Ghana gearing up for Africa Sprint Cup in Accra
The Ghanaian capital of Accra will host the 2019 ATU Sprint Triathlon African Cup on Sunday 9 June, a landmark moment for the sport in Ghana that puts the country firmly on the great continent’s triathlon map. The process of hosting such a major event for the first time is recognition of how far the national federation has come in recent years as well as a huge development and learning opportunity going forward. We spoke to the president of the federation, Bawah Fuseini, to discuss the journey since he became president in 2013 and his plans and hopes for the Ghana triathlon landscape.
“The impact of this Accra Africa Sprint Cup is immeasurable looking at we are coming from,” says Bawah Fuseini emphatically. “Five years down the line we are hosting the Africa Sprint Cup, something that will put Triathlon Ghana on a high pedestal in Africa and boost our popularity not only in Ghana but around the world.”
The event will bring together athletes from Morocco, Syria, Luxembourg and Turkey as well as Ghana on the starting line, with the beach start helping to provide the special setting for the race.
“This moment will give us more leverage in terms of sponsorship, but through hosting the cup for the first time we will also learn so much from the ITU Technical Delegate regarding everything from organisation and planning to branding. Our newly trained technical officials will have their first experience of officiating at such a high level, too.”
Anticipation for the race has been built up across the Federation’s social media channels as well as through regional press coverage, with Fuseini and his team determined to take full advantage of the opportunity.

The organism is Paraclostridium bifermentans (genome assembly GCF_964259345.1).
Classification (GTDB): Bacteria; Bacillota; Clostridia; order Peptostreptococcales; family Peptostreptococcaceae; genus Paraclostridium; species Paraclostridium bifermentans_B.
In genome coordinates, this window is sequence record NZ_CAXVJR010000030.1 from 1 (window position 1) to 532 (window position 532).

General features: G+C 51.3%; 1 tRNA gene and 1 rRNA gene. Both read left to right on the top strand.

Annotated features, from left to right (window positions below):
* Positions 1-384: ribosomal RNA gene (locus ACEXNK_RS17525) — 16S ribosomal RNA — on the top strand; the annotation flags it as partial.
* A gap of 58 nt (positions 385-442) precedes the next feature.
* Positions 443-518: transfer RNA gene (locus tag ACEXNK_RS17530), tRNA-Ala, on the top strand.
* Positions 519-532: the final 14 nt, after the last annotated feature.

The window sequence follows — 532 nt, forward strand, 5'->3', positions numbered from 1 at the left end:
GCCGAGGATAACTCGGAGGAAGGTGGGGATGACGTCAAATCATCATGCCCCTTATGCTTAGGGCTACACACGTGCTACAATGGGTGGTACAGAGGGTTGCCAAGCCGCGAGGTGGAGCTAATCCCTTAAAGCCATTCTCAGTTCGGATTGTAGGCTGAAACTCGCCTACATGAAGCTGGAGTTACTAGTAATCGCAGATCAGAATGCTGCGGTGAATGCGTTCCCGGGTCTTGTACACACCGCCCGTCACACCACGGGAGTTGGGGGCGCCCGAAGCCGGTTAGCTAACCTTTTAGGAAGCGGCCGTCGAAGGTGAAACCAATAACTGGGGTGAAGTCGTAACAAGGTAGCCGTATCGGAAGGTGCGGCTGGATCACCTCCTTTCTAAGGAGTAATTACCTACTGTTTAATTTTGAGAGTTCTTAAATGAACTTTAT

“The excitement around the race cannot be over-emphasised, everybody in Accra is talking about it and wondering how can such a relatively young federation achieve so much in such a short period, going on to hosting not just Africa but the rest of the world.”
Perhaps unsurprisingly, any emerging sport in Ghana has to overcome football’s omnipresence in both mainstream media coverage and the hearts of the country’s sports fans. What Fuseini has been able to do over the past five years as president is open new doors in terms of partnerships and support from local companies attracted by the huge potential and profile of one of the world’s fastest growing sports.
“Triathlon has found a niche among a few dedicated companies that are funding the sports. When we started, it was all expatriates who were dominating triathlon here but now the quality and quantity of home-grown talent is increasing by the day. We are certainly outgrowing other sports here, and will be sending a delegation to represent Ghana at this year’s Africa Games in Morocco.”
The president’s sense of ambition is equal to the pride that he clearly has in bringing the event to Accra for the first time. With internationally trained coaches and Junior athlete Osabutey Ebenezer becoming the first to reach the qualifiers for the Youth Olympic Games at the end of last year, there is uclearly cause for optimism for the future.
“Our equipment and training remaining basic, but we have a few Korean-trained coaches thanks to ITU Development and they are doing well, given the resources at their disposal. Equipment like bikes and good, clean water bodies remain a big issue in Ghana, but the next step is to make this a permanent event in Ghana. We want to see our athletes among the top-ranked in Africa and the world.”